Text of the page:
When I read the title, The Baby of Belleville, and the sub-title, A Parisian novel of life, love and motherhood, I thought I knew exactly what to expect and settled back with a bar of chocolate, anticipating a cracking read that would take me on a nostalgic trip down memory lane. I love books where I can really identify with the main character, particularly when they deal with pregnancy, motherhood or married life, because they are things I know all about and it's great to laugh at or cringe at things you've experienced too. One of my favourite authors is Kathy Lette because she manages to find great humour in situations that many women have been through.
The blurb on the back of the book says : "Every new mother has a story to tell – and this is Jane de la Rochefoucault’s. It’s a story that contains all the familiar yet magical landmarks of feeding, teething, toddling, and measuring stuff in and out of Tupperware. But, as an expat living in Paris, Jane also faces some challenges they never mention in the handbooks. Such as, how to juggle a new baby with the demands of an aristocratic husband, a competitive nursing circle, an artisan plumber, and a formidably French (and possibly law-breaking) mother-in-law… " This just made me want to dive in even more, certain I'd identify with the expat in France/French mother-in-law aspect.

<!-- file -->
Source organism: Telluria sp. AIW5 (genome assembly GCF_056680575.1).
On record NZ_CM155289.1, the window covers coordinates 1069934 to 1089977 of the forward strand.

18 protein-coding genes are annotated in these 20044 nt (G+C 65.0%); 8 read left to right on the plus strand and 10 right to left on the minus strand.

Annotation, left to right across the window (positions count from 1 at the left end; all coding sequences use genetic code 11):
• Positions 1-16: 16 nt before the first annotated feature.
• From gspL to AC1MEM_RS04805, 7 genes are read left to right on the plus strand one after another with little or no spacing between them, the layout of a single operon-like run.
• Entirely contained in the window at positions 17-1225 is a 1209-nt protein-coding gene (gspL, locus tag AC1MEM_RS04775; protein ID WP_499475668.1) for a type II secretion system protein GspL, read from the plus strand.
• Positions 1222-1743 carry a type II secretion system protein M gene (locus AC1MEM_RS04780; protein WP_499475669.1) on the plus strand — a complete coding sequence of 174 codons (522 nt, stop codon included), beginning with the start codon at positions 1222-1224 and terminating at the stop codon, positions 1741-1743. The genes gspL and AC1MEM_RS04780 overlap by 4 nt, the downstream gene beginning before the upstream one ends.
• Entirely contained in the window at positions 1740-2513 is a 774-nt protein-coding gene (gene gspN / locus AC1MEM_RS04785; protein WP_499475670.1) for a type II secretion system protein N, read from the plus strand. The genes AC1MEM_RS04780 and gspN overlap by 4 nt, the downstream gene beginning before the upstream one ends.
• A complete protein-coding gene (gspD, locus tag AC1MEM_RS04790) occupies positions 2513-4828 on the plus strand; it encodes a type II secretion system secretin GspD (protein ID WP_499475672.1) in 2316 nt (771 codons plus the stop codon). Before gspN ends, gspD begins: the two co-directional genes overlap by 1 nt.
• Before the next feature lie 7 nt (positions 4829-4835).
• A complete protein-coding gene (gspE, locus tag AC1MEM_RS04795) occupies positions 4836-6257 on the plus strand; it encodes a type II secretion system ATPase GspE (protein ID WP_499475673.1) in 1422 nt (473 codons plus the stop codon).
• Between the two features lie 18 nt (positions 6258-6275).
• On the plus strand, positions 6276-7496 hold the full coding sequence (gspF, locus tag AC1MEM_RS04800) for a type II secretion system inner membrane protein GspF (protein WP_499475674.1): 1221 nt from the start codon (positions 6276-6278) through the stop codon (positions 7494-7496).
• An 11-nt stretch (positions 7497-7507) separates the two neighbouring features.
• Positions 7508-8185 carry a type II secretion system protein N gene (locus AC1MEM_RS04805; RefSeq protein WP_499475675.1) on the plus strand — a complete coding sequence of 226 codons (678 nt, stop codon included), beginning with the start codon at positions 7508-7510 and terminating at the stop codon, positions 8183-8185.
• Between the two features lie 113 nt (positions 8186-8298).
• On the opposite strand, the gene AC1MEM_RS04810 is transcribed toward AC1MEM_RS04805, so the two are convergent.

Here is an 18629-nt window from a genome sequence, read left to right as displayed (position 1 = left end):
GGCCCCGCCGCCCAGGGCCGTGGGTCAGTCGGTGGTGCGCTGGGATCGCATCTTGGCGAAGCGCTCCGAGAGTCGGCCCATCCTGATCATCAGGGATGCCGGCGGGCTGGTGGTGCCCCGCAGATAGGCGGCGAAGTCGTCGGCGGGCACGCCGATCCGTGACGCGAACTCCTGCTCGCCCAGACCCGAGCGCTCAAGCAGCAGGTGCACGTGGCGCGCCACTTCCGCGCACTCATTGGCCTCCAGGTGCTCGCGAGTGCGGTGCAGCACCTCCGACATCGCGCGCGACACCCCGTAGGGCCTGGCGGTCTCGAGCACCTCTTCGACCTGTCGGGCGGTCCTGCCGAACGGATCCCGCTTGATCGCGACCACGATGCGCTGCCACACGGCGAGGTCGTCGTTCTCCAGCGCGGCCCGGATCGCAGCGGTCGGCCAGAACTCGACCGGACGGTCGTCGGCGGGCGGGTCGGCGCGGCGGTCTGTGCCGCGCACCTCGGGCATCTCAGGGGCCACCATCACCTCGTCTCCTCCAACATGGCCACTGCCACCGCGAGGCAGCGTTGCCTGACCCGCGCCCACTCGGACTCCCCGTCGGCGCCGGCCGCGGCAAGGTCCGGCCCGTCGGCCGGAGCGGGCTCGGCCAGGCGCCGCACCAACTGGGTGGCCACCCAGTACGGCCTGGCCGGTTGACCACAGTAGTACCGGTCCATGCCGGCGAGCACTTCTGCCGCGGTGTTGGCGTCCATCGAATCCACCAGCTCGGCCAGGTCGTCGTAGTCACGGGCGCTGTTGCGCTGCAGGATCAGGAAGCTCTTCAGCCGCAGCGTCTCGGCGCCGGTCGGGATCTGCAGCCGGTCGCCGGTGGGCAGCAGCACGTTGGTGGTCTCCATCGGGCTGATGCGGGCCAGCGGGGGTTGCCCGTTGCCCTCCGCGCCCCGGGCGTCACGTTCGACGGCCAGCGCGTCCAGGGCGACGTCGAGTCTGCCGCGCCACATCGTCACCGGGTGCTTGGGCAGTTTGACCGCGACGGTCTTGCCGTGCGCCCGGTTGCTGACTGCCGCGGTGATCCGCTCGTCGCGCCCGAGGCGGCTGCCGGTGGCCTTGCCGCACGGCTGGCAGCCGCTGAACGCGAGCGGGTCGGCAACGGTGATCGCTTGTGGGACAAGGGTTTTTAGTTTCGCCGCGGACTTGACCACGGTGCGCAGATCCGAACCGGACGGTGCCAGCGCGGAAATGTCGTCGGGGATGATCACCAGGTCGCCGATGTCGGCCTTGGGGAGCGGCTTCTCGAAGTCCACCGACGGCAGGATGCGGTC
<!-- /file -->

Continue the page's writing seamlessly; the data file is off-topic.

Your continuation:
Well, I didn't dislike the book but I felt like I'd dipped my hand into a box of Maltesers and then bitten into a chocolate raisin. There's nothing wrong with chocolate raisins but if you bite into one expecting a Malteser, it won't taste right ! Jane's life couldn't be further from mine - or anybody else's really ! Not only is she married into an aristocratic and very idiosyncratic family, she also lives in a strange fairytalesque world where, at one point, she even manages to be in two places at once in a bizarre self-cloning incident.
All of the elements that I was expecting to find were merely hinted at. Paris is there as a backdrop but Jane is an Italo-American and the only people she has dealings with are immigrants - Muslims Without Borders, the Chinese couple downstairs, her American employer ... While Paris is undoubtedly a cosmopolitan city, I would have liked to have seen some more actual Frenchness in there. Then the motherhood. While baby Honoré is frequently mentioned, he seems to have little more than a bit part and Jane thinks nothing of taking off for a few days in a death-defying adventure, leaving him behind with a babysitter. How many real mothers could or would do that ?!
But despite this sense of surprise and unexpectedness, I didn't dislike what I was reading, once I realised it was a chocolate raisin and not a Malteser ! If you come to it with an open mind and no preconceived ideas of what you will find, it's an enjoyable, at times slightly fantastical book, packed with eccentric characters, gentle wit and exciting adventures. You won't find gritty realism but you will find a slightly absurd, strange world that will nevertheless suck you in as you marvel as its weird and wonderful residents and often bizarre goings-on.
In place of maternal tales to reminisce about and smile fondly at, you will discover a nice little slice of escapism perfect for reading by the pool this summer.
star rating : 4/5
RRP : £7.99 (but only £4.55 on amazon)
Paperback: 400 pages
Publisher: Portobello Books Ltd (7 July 2011)